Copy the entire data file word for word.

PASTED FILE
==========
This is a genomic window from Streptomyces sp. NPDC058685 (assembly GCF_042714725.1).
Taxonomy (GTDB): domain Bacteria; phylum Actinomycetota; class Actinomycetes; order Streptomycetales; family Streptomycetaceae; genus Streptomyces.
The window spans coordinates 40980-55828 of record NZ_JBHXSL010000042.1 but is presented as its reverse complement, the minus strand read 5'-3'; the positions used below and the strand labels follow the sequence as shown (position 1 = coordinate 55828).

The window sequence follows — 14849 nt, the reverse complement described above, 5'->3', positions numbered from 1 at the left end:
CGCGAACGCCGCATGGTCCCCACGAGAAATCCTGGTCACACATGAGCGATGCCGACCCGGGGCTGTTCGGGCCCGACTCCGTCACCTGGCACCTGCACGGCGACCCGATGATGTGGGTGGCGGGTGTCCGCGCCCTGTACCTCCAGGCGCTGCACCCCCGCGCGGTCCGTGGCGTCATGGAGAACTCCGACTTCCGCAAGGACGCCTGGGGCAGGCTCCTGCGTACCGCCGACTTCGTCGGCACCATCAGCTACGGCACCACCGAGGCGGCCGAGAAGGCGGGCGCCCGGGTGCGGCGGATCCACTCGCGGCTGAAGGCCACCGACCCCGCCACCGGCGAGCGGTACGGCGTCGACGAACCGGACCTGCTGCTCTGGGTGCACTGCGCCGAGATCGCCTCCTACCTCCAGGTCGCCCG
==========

This is a genomic window from Streptomyces sp. NPDC058685 (assembly GCF_042714725.1).
Taxonomy (GTDB): domain Bacteria; phylum Actinomycetota; class Actinomycetes; order Streptomycetales; family Streptomycetaceae; genus Streptomyces.
The window spans coordinates 40980-55828 of record NZ_JBHXSL010000042.1 but is presented as its reverse complement, the minus strand read 5'-3'; the positions used below and the strand labels follow the sequence as shown (position 1 = coordinate 55828).

The window sequence follows — 14849 nt, the reverse complement described above, 5'->3', positions numbered from 1 at the left end:
CGCGAACGCCGCATGGTCCCCACGAGAAATCCTGGTCACACATGAGCGATGCCGACCCGGGGCTGTTCGGGCCCGACTCCGTCACCTGGCACCTGCACGGCGACCCGATGATGTGGGTGGCGGGTGTCCGCGCCCTGTACCTCCAGGCGCTGCACCCCCGCGCGGTCCGTGGCGTCATGGAGAACTCCGACTTCCGCAAGGACGCCTGGGGCAGGCTCCTGCGTACCGCCGACTTCGTCGGCACCATCAGCTACGGCACCACCGAGGCGGCCGAGAAGGCGGGCGCCCGGGTGCGGCGGATCCACTCGCGGCTGAAGGCCACCGACCCCGCCACCGGCGAGCGGTACGGCGTCGACGAACCGGACCTGCTGCTCTGGGTGCACTGCGCCGAGATCGCCTCCTACCTCCAGGTCGCCCG